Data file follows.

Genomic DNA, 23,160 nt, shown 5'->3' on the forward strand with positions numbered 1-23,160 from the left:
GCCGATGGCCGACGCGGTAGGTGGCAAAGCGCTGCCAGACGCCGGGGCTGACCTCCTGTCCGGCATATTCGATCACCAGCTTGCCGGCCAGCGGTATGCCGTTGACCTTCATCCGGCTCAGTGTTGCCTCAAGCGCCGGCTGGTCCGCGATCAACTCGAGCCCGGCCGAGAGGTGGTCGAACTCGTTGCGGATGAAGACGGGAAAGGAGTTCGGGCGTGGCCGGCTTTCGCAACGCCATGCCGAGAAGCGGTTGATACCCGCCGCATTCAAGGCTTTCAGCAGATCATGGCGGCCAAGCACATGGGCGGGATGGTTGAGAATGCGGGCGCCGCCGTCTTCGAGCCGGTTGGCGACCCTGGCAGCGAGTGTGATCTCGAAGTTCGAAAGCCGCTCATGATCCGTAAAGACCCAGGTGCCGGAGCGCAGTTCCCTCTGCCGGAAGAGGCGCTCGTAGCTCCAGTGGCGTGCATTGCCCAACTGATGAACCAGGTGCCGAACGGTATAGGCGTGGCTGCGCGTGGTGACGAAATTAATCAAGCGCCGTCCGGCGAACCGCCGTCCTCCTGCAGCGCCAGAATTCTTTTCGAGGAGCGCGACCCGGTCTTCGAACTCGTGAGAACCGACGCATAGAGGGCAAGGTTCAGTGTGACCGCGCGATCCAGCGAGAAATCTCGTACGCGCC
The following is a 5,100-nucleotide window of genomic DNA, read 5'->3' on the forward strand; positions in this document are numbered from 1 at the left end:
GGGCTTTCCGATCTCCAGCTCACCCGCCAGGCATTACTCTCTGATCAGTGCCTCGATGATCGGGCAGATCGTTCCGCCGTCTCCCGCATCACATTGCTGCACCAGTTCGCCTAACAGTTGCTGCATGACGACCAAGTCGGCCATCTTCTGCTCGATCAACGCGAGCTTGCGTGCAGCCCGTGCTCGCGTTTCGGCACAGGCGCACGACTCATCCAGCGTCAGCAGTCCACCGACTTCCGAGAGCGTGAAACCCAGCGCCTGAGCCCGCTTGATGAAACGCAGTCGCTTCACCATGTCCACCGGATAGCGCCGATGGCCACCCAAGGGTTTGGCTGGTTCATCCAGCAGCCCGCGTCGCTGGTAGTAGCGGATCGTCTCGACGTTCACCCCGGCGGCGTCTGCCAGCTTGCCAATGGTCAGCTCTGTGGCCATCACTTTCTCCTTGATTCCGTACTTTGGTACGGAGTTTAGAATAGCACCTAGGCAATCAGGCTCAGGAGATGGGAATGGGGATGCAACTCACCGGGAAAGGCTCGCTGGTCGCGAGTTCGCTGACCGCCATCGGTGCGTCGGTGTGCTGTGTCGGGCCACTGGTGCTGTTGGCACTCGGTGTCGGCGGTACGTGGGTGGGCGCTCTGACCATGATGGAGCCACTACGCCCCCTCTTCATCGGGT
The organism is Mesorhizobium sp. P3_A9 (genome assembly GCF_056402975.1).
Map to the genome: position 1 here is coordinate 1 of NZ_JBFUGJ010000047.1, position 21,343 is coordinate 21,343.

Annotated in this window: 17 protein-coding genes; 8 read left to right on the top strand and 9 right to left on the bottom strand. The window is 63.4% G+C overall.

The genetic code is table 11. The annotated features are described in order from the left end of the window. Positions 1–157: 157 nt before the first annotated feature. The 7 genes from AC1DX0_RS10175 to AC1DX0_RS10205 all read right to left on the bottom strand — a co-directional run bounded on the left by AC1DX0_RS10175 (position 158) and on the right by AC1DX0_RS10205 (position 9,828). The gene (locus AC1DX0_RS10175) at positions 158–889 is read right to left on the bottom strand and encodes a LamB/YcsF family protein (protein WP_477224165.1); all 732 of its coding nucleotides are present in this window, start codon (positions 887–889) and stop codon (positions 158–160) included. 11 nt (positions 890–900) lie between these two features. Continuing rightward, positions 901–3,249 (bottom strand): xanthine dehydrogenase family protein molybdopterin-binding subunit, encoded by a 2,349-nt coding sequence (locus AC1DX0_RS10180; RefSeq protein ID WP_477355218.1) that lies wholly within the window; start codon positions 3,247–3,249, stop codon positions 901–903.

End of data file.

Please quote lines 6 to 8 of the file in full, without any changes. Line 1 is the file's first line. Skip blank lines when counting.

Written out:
Map to the genome: position 1 here is coordinate 1 of NZ_JBFUGJ010000047.1, position 21,343 is coordinate 21,343.

Annotated in this window: 17 protein-coding genes; 8 read left to right on the top strand and 9 right to left on the bottom strand. The window is 63.4% G+C overall.

The genetic code is table 11. The annotated features are described in order from the left end of the window. Positions 1–157: 157 nt before the first annotated feature. The 7 genes from AC1DX0_RS10175 to AC1DX0_RS10205 all read right to left on the bottom strand — a co-directional run bounded on the left by AC1DX0_RS10175 (position 158) and on the right by AC1DX0_RS10205 (position 9,828). The gene (locus AC1DX0_RS10175) at positions 158–889 is read right to left on the bottom strand and encodes a LamB/YcsF family protein (protein WP_477224165.1); all 732 of its coding nucleotides are present in this window, start codon (positions 887–889) and stop codon (positions 158–160) included. 11 nt (positions 890–900) lie between these two features. Continuing rightward, positions 901–3,249 (bottom strand): xanthine dehydrogenase family protein molybdopterin-binding subunit, encoded by a 2,349-nt coding sequence (locus AC1DX0_RS10180; RefSeq protein ID WP_477355218.1) that lies wholly within the window; start codon positions 3,247–3,249, stop codon positions 901–903.